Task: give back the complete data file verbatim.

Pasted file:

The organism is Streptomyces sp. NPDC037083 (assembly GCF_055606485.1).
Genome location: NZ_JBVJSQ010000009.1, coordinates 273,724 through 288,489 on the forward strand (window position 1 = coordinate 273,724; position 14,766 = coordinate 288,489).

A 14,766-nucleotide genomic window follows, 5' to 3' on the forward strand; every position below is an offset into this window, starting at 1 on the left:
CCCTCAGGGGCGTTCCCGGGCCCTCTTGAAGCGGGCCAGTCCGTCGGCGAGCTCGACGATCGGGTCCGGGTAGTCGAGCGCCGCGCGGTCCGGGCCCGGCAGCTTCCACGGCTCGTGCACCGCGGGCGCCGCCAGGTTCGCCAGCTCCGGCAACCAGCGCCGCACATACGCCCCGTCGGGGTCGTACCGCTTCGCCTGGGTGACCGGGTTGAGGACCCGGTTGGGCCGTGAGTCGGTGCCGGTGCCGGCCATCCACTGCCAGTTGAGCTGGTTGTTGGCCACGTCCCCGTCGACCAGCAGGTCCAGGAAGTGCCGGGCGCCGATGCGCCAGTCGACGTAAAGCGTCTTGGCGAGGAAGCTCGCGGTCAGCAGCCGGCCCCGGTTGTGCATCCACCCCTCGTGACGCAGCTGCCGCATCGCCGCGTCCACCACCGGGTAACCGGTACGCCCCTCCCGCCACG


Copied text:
The organism is Streptomyces sp. NPDC037083 (assembly GCF_055606485.1).
Genome location: NZ_JBVJSQ010000009.1, coordinates 273,724 through 288,489 on the forward strand (window position 1 = coordinate 273,724; position 14,766 = coordinate 288,489).

A 14,766-nucleotide genomic window follows, 5' to 3' on the forward strand; every position below is an offset into this window, starting at 1 on the left:
CCCTCAGGGGCGTTCCCGGGCCCTCTTGAAGCGGGCCAGTCCGTCGGCGAGCTCGACGATCGGGTCCGGGTAGTCGAGCGCCGCGCGGTCCGGGCCCGGCAGCTTCCACGGCTCGTGCACCGCGGGCGCCGCCAGGTTCGCCAGCTCCGGCAACCAGCGCCGCACATACGCCCCGTCGGGGTCGTACCGCTTCGCCTGGGTGACCGGGTTGAGGACCCGGTTGGGCCGTGAGTCGGTGCCGGTGCCGGCCATCCACTGCCAGTTGAGCTGGTTGTTGGCCACGTCCCCGTCGACCAGCAGGTCCAGGAAGTGCCGGGCGCCGATGCGCCAGTCGACGTAAAGCGTCTTGGCGAGGAAGCTCGCGGTCAGCAGCCGGCCCCGGTTGTGCATCCACCCCTCGTGACGCAGCTGCCGCATCGCCGCGTCCACCACCGGGTAACCGGTACGCCCCTCCCGCCACG